(Critical Guide to British Fiction)

Born in Captivity is a picaresque novel tracing the adventures of Charles Lumley as he searches for his place in postwar English society. Rejecting the upper-class possibilities which would come to someone with even a mediocre university degree, turning his back on the middle-class upward scrambling of his family, Lumley turns over his life to chance, making decisions only when he must flee from personal danger or from what he perceives as the traps of convention.

After graduation, Lumley has disappeared for a period of contemplation, but when he reaches the end of his funds, he is still uncertain of his direction in life. Reluctantly buying a ticket home, he makes a fateful detour to see his girlfriend. Faced with the unpleasant middle-class aggressiveness of her relatives, Lumley insults them and flees without seeing her or his own family. Reborn in a working-class pub, Lumley begins his search for a mode of life in which he can be free.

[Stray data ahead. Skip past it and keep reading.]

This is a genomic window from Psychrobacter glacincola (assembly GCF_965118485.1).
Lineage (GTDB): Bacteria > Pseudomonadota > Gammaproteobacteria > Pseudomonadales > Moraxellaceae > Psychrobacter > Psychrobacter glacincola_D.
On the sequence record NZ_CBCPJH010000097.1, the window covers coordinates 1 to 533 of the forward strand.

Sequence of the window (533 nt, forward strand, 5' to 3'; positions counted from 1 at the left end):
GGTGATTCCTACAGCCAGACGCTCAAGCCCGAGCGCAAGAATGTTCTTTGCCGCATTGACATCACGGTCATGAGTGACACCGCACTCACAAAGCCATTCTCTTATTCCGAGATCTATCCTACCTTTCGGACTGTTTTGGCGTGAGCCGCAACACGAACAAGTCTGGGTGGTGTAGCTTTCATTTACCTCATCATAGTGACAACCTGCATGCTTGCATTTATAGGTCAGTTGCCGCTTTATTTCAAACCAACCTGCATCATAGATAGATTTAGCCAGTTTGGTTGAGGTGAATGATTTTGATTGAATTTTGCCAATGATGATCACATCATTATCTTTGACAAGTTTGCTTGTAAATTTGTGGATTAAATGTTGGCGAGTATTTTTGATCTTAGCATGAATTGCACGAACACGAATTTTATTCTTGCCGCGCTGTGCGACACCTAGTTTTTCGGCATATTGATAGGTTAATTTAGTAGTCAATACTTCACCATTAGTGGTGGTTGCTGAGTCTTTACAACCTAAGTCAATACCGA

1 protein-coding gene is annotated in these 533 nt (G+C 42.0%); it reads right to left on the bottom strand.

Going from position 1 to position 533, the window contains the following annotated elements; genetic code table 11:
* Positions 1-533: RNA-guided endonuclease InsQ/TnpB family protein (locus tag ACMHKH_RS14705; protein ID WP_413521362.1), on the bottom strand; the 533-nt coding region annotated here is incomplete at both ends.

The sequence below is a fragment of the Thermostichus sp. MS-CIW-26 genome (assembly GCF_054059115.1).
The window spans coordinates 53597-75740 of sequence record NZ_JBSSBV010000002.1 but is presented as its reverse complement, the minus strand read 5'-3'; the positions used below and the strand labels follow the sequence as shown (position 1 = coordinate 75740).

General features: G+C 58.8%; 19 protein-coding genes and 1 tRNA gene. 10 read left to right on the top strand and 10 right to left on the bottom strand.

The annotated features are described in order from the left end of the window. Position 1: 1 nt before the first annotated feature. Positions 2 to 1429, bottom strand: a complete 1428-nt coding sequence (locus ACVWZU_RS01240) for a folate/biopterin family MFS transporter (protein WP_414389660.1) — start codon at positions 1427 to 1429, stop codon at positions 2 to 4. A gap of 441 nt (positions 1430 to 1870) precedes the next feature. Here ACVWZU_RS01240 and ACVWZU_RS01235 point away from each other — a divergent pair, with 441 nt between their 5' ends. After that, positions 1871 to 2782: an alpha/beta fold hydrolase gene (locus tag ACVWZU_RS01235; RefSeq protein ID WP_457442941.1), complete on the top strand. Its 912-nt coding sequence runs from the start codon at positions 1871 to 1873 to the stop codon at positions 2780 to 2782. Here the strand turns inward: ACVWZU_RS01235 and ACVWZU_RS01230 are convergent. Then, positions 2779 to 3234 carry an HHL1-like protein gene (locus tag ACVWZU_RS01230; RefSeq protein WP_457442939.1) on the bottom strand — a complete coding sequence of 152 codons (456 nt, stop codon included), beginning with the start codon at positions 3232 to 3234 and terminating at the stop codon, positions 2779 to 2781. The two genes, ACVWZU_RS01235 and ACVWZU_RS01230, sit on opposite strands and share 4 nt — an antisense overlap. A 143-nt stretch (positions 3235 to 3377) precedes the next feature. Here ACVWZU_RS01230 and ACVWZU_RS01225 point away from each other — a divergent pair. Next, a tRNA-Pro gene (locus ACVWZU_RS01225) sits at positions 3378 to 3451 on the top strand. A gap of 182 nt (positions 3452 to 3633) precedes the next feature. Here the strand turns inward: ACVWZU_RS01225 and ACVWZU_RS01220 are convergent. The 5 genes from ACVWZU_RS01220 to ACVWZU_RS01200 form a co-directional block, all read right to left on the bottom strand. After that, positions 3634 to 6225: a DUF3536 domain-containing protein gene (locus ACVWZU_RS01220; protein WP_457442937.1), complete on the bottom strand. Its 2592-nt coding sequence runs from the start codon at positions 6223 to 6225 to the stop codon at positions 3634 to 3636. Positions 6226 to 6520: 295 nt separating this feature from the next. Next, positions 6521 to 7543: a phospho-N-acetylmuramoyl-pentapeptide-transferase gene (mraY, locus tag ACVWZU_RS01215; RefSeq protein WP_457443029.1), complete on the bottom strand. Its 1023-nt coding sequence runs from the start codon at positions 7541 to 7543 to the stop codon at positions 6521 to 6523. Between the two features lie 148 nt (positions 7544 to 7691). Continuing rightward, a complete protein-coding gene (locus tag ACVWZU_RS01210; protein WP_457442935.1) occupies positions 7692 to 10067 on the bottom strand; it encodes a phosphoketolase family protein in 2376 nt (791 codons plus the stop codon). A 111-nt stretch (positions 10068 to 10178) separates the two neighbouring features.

In each of the careers which follow his new resolution, Lumley’s life falls into a pattern. At first, things go well; then some human relationship results in the end of his career and generally in his flight; surviving, Lumley is propelled by chance into another occupation and into the repetition of the pattern. Throughout his adventures, he is frequently endangered either by his own weakness for the opposite sex or by encounters with old schoolmates and university acquaintances.


(The entire section is 537 words.)


(Critical Guide to British Fiction)

Booklist. Review. L (March 15, 1954), p. 280.

Burgess, Anthony. The Novel Now: A Guide to Contemporary Fiction, 1967.

Kirkus Reviews. Review. XXII (February 1, 1954), p. 76.

The New Yorker. Review. XXX (March 20, 1954), p. 125.

Salwak, Dale. John Braine and John Wain: A Reference Guide, 1979.

Sullivan, Richard. Review in Chicago Sunday Tribune. March 28, 1954, p. 8.

Wickenden, Dan. Review in New York Herald Tribune Book Review. March 21, 1954, p. 3.